Benjamin Britten’s String Quartet No. 3, "Death in Venice," Op. 87, was his last string quartet, and in fact his last major composition, written the year before he died. He had undergone two major operations on his heart, and had suffered a stroke during the second operation. Although he was weak and frail, he continued to compose prolifically. He told music writer Hans Keller about the difficulty of moving his arm across the large page of a full orchestral score, and Keller responded that a page with just four staves (for four instruments) would be easier. Shortly thereafter, Britten began work on his Third String Quartet, which he dedicated to Keller.

The first movement is titled Duets, and it explores all the possible permutations of a string quartet taken two voices at a time, with simple accompaniment. The second movement is an Ostinato (a musical phrase that is repeated over and over), a sharp declaration of even notes offered by one or more instruments. Solo is a violin cadenza, accompanied first by a slow cello line, then by sparse pizzicatos (plucked notes) and glissandos (slides), and finally by eerie harmonics. The short Burlesque uses imitative entries, as in a fugue, and playful bounces and slides to create a carnival atmosphere with both cheerful and ominous aspects.

Britten uses the Passacaglia form, with its walking bass theme, for his finale. He starts the movement with a cello Recitative. In his final opera Death in Venice (based on Thomas Mann’s novella about a writer who is obsessed with a young boy), Britten had, for the first time in his career, included homosexuality as a theme in his work. The subtitle La Serenissima refers to an old name for the city of Venice, as well as his own serene acceptance of the end of life.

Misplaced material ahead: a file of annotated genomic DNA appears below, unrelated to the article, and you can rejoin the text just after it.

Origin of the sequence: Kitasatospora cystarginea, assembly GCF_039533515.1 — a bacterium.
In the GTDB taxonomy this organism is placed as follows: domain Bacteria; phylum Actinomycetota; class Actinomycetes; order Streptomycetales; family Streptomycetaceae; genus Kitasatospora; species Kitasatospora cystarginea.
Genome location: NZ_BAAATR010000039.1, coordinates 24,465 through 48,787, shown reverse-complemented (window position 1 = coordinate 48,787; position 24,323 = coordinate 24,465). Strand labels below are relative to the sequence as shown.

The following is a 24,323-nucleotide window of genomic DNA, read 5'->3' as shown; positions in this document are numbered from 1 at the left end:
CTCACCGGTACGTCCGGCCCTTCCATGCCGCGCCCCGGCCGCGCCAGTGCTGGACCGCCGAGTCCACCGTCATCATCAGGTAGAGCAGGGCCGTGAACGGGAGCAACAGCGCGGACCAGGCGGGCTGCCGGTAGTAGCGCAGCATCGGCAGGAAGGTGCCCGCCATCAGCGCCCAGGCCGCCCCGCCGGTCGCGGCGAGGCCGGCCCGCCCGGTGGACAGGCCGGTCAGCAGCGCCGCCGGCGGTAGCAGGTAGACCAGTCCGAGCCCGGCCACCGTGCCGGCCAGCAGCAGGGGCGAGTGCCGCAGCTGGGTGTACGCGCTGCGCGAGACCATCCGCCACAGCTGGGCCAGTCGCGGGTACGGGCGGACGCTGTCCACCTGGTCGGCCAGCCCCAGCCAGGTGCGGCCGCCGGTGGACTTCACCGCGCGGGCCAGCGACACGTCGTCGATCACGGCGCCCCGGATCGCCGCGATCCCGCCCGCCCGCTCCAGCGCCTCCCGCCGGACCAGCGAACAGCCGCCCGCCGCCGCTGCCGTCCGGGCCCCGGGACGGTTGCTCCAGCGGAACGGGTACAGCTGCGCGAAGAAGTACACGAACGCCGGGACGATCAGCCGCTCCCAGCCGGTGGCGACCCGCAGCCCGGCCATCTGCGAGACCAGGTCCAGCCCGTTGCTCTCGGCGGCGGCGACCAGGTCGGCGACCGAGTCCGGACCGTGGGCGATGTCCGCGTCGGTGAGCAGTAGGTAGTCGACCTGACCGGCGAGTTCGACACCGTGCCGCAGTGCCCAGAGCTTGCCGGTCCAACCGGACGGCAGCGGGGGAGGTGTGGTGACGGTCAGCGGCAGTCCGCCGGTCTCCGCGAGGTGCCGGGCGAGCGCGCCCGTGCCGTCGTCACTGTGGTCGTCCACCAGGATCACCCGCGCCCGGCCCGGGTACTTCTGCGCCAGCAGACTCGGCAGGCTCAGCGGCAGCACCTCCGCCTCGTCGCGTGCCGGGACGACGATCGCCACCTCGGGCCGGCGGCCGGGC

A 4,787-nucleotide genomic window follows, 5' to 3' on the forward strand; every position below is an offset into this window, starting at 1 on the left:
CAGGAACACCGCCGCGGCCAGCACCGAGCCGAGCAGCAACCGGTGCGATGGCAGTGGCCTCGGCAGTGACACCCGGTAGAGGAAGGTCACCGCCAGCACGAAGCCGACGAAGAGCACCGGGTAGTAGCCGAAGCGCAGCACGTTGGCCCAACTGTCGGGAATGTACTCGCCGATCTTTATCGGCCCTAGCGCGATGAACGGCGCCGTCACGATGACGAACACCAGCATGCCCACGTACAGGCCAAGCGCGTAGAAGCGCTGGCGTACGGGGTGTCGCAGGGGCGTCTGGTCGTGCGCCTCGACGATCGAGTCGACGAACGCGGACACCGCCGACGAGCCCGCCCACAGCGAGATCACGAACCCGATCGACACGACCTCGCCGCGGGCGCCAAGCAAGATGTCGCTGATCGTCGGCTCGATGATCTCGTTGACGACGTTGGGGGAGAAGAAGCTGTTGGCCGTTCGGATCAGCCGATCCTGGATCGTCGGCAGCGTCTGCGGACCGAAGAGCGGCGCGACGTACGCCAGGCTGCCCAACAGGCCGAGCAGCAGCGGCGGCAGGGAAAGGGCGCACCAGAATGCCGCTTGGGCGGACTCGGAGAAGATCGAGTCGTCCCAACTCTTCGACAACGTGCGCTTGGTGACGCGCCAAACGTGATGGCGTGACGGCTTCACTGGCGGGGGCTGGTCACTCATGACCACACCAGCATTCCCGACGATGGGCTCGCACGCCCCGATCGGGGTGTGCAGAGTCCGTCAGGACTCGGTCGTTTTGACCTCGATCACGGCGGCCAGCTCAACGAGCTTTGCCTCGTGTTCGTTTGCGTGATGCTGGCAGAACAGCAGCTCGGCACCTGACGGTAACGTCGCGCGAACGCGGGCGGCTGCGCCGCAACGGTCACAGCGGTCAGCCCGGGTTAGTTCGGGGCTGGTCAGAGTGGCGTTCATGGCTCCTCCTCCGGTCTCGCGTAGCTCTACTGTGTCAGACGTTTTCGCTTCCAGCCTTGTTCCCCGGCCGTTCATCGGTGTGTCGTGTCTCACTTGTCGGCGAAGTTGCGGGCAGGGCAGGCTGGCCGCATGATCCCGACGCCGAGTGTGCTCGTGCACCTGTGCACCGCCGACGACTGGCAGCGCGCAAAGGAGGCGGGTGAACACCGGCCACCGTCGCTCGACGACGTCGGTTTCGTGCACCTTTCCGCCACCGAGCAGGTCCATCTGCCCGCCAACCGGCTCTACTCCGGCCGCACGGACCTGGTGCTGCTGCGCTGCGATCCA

Sir Harrison Birtwistle is considered by many to be today’s leading contemporary British composer. His music is atonal, dissonant, and difficult to characterize, since he follows no particular school. Nine Movements for String Quartet was written as part of a larger work, Pulse Shadows, a series of vocal and instrumental pieces based on the poetry of the Romanian Jewish poet Paul Celan. Birtwistle uses special string techniques to create unusual sounds: pizzicato, harmonics with their flutelike, silvery tone, quivering tremolos, sul ponticello (bowing near the bridge), and straight tone played without vibrato. His goal is not the warm, round sonority sought by most classical composers, but rather a spare, harsh tone. The music is unique and unusual, but Birtwistle considers it the logical result of the progress of Western musical evolution.